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When AB de Villiers dives, he does so like Superman on a world-saving mission, defying both reason and gravity. But on Sunday, he couldn’t save his own world with that dive. His kryptonite was MS Dhoni, whose Spiderman-like reflexes off Hardik Pandya’s throw were so quick and stealthy that de Villiers was caught way short of his crease.
To be certain, there was no scope for the tight single that culminated in de Villiers’s run out. There was no need either. South Africa were ambling at 140/2 when de Villiers had this sudden rush of blood. He had called for the run despite having seen Faf du Plessis push the ball firmly enough for Hardik Pandya to hardly move at point. Maybe du Plessis could have yelled out a firm “no”, but he might have trusted the skipper’s discretion and hence reciprocated. It was the first of the two mindless run outs, which happened in the space of five balls, that symbolised South Africa’s edginess at the Oval. And India’s sharpness and urgency.
Shortly after de Villiers’s exit, du Plessis’s own judgment creaked. This one was more dubious, bordering on the farcical. Outside-edging the ball to short thirdman, du Plessis set off, then paused and then set off again, before turning and running back to his crease without realising Miller was just inches behind him. The photo-finish frame of both batsmen stretching the sinews to make the crease would be the butt of much ridicule, but there wasn’t a more obvious sign of South Africa’s inexplicable desperation.
Put in to bat, this is exactly where they didn’t want to be with the 30th over around the corner. But it was as much as a case of them shooting themselves on the foot as India not letting them off the hook. For even after their dismissals they had a fearsome middle to lower order in tow. But like they seem to do quite often these days, Virat Kohli’s team once more found a way to get the better of a challenging situation. It’s the greatest strength of their team, to make things happen nearly out of nothing.
The Oval pitch was flat even if a little sluggish. And the South African openers, even the usually aggressive Quinton de Kock, started tentatively. It was a tricky scenario for Kohli. With Umesh Yadav having been replaced by R Ashwin, he now had to take a punt with using Jasprit Bumrah, who he generally prefers using in the middle to late overs, with the new-ball. This was, if anything, an opening for the Proteas to put the Indians off early on. But they couldn’t. Bhuvneshwar Kumar and Bumrah never let them get away.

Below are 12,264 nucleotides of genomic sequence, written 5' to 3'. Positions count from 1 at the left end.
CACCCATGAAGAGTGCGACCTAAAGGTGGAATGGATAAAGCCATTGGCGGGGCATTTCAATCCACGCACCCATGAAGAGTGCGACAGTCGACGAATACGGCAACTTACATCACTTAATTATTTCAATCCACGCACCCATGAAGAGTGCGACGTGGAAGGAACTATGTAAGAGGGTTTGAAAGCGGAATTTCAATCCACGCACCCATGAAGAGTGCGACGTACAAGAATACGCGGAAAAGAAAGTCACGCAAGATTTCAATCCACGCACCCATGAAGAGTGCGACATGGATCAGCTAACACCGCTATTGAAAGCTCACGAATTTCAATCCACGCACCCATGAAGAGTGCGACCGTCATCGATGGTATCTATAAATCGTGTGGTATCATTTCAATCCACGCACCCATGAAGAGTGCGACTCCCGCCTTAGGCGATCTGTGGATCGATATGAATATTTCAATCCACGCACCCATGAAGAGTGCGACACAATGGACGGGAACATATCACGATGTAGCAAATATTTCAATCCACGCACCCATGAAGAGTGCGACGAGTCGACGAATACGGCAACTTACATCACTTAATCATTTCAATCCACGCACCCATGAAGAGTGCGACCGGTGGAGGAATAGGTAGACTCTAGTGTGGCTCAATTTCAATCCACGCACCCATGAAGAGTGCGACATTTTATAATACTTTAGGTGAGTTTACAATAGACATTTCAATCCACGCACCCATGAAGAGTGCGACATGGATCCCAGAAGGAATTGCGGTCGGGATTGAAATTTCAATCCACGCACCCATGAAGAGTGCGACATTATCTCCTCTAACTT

It’s not only as a team that India have begun overcoming conditions and scenarios. The key to their recent success is how even their players have managed to do this at an individual level. With no swing on offer, you would have thought Kumar would be handicapped enough to be considered a liability. That Yadav might have been the one to play ahead of him. But Kumar was India’s best bowler against Sri Lanka despite the heavy defeat.
What he has done remarkably so far in the tournament is compromise on his primary strength and shorten his length slightly rather than obstinately stick to bowling fuller in search of movement. It meant de Kock was never allowed the opportunity to connect whenever he tried to swing across the line. Instead the left-hander, who’s been India’s scourge on multiple occasions, was made to change his game and play more sedately.
For someone who likes to dominate from the start, he crossed 50 only in the 24th over with just four boundaries — the slowest of his career. By then the Indian spinners, paired together for the first time in the tournament, had put a stranglehold of their own. His attempt to break the shackles off Ravindra Jadeja with a very predetermined sweep only saw him bowled.
Amla’s plight was the same, as both Kumar and Bumrah neither offered him width — except on a couple of occasions — nor did they drift anywhere close to his pads. They kept pegging away on a length and Amla too ended up getting stuck. And he was the first to succumb, in expected fashion too, trying to cut a ball that was too close to him.
After the first 10 overs, South Africa had crawled to 35/0. They had all their wickets intact, and the Indians had done well by not going for wickets on a pitch that wasn’t designed for doing so. What they did right was squeeze them out. The run-outs were just an inevitable outcome in the face of the relentless pressure that the Indians had kept on them.
The sign of a dominant team is not just in putting the shackles on the opposition, but to move in for the kill. Once de Villiers and Miller were gone and the panic had set in, the Indians swooped in and finished them off.
India were never going to be stretched in making 192, and they finished the game off clinically with Virat Kohli and Shikhar Dhawan scoring chanceless 70s, before Yuvraj Singh smashed a massive six over deep mid-wicket to set up a semifinal clash against Bangladesh at Edgbaston.